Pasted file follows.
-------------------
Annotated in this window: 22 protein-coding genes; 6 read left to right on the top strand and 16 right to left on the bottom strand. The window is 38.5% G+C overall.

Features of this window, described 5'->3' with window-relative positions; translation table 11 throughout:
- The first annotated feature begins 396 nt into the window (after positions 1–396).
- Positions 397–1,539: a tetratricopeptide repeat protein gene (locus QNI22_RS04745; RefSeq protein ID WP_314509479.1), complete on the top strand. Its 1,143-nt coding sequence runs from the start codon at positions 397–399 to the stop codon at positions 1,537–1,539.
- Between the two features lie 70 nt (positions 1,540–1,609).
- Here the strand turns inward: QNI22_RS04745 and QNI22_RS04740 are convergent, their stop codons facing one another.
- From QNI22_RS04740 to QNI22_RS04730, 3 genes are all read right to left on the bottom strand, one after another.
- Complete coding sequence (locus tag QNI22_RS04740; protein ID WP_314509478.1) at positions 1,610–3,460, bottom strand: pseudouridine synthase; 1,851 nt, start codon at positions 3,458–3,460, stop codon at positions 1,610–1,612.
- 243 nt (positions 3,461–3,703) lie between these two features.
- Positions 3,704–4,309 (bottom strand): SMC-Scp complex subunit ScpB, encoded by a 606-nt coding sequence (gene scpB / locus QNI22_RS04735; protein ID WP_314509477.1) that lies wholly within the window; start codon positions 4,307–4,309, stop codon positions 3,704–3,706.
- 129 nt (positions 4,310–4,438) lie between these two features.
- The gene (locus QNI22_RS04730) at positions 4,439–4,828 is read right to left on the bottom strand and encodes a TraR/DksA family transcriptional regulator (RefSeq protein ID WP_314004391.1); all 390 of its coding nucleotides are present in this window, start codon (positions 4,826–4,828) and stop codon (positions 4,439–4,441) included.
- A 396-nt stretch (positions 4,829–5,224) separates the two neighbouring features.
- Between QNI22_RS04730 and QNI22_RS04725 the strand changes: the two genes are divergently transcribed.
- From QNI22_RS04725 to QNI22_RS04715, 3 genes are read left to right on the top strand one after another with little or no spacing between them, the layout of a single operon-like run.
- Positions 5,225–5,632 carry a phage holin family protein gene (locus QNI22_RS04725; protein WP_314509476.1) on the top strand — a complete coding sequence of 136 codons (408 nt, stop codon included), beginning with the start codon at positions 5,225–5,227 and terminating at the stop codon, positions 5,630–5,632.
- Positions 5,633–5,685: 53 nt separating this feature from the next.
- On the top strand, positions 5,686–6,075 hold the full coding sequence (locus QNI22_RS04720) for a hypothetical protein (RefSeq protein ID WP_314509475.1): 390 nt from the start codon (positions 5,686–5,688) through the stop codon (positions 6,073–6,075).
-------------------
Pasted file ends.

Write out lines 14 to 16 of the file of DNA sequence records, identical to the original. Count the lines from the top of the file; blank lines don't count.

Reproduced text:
- Between QNI22_RS04730 and QNI22_RS04725 the strand changes: the two genes are divergently transcribed.
- From QNI22_RS04725 to QNI22_RS04715, 3 genes are read left to right on the top strand one after another with little or no spacing between them, the layout of a single operon-like run.
- Positions 5,225–5,632 carry a phage holin family protein gene (locus QNI22_RS04725; protein WP_314509476.1) on the top strand — a complete coding sequence of 136 codons (408 nt, stop codon included), beginning with the start codon at positions 5,225–5,227 and terminating at the stop codon, positions 5,630–5,632.